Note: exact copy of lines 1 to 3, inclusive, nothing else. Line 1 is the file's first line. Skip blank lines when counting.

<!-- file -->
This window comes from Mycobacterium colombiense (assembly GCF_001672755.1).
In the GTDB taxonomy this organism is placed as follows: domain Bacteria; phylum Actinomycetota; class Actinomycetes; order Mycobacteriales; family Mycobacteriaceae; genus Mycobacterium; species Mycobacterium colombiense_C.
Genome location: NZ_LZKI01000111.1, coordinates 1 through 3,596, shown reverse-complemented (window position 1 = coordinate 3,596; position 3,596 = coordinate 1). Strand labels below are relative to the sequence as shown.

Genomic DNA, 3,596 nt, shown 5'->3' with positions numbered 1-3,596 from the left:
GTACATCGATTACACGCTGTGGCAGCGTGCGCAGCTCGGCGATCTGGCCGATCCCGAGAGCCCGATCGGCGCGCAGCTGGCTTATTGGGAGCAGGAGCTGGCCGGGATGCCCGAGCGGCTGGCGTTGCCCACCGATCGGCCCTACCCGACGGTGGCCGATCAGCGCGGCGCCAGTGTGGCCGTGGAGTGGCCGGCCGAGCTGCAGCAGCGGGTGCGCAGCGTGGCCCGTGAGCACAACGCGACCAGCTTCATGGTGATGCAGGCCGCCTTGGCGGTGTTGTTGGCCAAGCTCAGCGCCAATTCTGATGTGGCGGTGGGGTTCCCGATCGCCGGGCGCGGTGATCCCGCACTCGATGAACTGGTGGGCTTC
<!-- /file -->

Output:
This window comes from Mycobacterium colombiense (assembly GCF_001672755.1).
In the GTDB taxonomy this organism is placed as follows: domain Bacteria; phylum Actinomycetota; class Actinomycetes; order Mycobacteriales; family Mycobacteriaceae; genus Mycobacterium; species Mycobacterium colombiense_C.
Genome location: NZ_LZKI01000111.1, coordinates 1 through 3,596, shown reverse-complemented (window position 1 = coordinate 3,596; position 3,596 = coordinate 1). Strand labels below are relative to the sequence as shown.